Perhaps the most puzzling part when it comes to understanding FICO scores (or any credit score, really) is not knowing which model your potential lender uses. You might check one of your FICO scores religiously, but you still might not know exactly what a future creditor sees when it processes your application. While it’s important to check your credit scores — you should do so regularly, and there are many ways you can see your scores for free — keep in mind that scores fluctuate and you also can’t be certain what your lenders look at. The best thing you can do is focus on the fundamentals of good credit: Make payments on time, keep your debt levels low, avoid closing old accounts if possible, maintain a good mix of accounts and apply sparingly for new credit.

FICO has a program called FICO Open Access that allows customers of some partner institutions — like Discover and Barclaycard — to see their FICO scores for free. You can also get two free credit scores from every 30 days, with a progress report of how your credit has changed over time.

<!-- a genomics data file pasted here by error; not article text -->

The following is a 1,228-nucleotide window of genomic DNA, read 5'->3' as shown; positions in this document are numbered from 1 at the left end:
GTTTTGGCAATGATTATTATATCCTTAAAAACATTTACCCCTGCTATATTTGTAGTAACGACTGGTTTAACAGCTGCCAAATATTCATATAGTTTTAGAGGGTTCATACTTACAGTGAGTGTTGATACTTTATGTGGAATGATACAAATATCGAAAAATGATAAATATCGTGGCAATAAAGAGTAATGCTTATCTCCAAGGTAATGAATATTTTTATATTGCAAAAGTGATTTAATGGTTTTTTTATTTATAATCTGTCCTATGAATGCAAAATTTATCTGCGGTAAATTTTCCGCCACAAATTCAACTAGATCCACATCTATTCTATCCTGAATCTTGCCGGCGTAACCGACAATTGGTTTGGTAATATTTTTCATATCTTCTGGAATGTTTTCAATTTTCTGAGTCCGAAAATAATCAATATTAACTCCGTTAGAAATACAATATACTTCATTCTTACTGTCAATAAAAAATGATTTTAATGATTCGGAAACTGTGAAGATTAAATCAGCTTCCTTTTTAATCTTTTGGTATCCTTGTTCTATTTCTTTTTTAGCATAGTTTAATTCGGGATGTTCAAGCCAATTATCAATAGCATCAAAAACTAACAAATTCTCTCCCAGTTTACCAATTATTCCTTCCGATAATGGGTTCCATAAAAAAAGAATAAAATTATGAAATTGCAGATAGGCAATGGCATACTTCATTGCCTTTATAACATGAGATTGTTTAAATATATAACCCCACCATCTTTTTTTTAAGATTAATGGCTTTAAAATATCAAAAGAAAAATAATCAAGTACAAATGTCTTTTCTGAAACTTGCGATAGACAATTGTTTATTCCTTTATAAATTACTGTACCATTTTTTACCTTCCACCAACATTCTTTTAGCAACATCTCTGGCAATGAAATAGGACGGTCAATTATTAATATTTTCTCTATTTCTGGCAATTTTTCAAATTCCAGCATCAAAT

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This article by Christine DiGangi was distributed by the Personal Finance Syndication Network.

Woman Allegedly Lived Under 74 Aliases, Targeted Hollywood

Living a double life seems like it would be challenging enough, but that’s child’s play compared to what one California identity theft suspect is believed to have accomplished. Cathryn Parker, 72, was arrested in March when she was stopped for a traffic violation and gave a law enforcement officer a fake name. Turns out, Parker is under investigation for stealing multiple identities and living under at least 74 aliases, according to the Associated Press.

Parker is accused of stealing seven identities, most of whom are Hollywood film production staffers. Investigators discovered that Parker’s home and utilities services were registered under false names, and Parker had also opened fraudulent credit card accounts with victims’ information. Investigators say she is suspected of committing crimes dating back to 2010.